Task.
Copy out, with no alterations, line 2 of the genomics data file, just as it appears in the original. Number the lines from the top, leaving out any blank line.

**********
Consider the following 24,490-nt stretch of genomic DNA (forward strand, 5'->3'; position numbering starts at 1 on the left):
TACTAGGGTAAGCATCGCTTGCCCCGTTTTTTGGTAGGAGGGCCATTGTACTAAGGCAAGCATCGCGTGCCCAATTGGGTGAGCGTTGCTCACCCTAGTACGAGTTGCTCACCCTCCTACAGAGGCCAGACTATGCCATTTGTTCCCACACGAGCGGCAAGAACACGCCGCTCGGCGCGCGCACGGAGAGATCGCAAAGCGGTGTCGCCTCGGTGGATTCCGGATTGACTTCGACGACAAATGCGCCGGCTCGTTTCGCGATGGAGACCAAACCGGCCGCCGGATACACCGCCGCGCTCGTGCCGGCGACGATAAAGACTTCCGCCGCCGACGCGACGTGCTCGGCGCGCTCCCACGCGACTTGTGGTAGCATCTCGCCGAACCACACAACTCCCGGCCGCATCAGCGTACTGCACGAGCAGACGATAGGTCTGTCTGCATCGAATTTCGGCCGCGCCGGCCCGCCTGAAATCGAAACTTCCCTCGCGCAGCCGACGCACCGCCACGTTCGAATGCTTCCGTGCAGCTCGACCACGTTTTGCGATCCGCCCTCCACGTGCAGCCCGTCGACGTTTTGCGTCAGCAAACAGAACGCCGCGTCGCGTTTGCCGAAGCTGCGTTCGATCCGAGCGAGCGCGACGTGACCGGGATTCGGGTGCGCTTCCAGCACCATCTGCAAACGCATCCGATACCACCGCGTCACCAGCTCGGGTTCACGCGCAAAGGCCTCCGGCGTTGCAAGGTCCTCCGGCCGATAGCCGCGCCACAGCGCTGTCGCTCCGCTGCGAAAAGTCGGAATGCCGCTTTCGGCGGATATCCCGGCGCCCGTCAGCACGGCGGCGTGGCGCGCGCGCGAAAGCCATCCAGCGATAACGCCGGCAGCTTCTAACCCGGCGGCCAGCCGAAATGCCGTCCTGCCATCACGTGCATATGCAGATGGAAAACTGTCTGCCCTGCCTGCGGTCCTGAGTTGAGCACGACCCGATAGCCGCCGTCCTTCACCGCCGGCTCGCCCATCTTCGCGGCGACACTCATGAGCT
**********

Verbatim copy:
TACTAGGGTAAGCATCGCTTGCCCCGTTTTTTGGTAGGAGGGCCATTGTACTAAGGCAAGCATCGCGTGCCCAATTGGGTGAGCGTTGCTCACCCTAGTACGAGTTGCTCACCCTCCTACAGAGGCCAGACTATGCCATTTGTTCCCACACGAGCGGCAAGAACACGCCGCTCGGCGCGCGCACGGAGAGATCGCAAAGCGGTGTCGCCTCGGTGGATTCCGGATTGACTTCGACGACAAATGCGCCGGCTCGTTTCGCGATGGAGACCAAACCGGCCGCCGGATACACCGCCGCGCTCGTGCCGGCGACGATAAAGACTTCCGCCGCCGACGCGACGTGCTCGGCGCGCTCCCACGCGACTTGTGGTAGCATCTCGCCGAACCACACAACTCCCGGCCGCATCAGCGTACTGCACGAGCAGACGATAGGTCTGTCTGCATCGAATTTCGGCCGCGCCGGCCCGCCTGAAATCGAAACTTCCCTCGCGCAGCCGACGCACCGCCACGTTCGAATGCTTCCGTGCAGCTCGACCACGTTTTGCGATCCGCCCTCCACGTGCAGCCCGTCGACGTTTTGCGTCAGCAAACAGAACGCCGCGTCGCGTTTGCCGAAGCTGCGTTCGATCCGAGCGAGCGCGACGTGACCGGGATTCGGGTGCGCTTCCAGCACCATCTGCAAACGCATCCGATACCACCGCGTCACCAGCTCGGGTTCACGCGCAAAGGCCTCCGGCGTTGCAAGGTCCTCCGGCCGATAGCCGCGCCACAGCGCTGTCGCTCCGCTGCGAAAAGTCGGAATGCCGCTTTCGGCGGATATCCCGGCGCCCGTCAGCACGGCGGCGTGGCGCGCGCGCGAAAGCCATCCAGCGATAACGCCGGCAGCTTCTAACCCGGCGGCCAGCCGAAATGCCGTCCTGCCATCACGTGCATATGCAGATGGAAAACTGTCTGCCCTGCCTGCGGTCCTGAGTTGAGCACGACCCGATAGCCGCCGTCCTTCACCGCCGGCTCGCCCATCTTCGCGGCGACACTCATGAGCT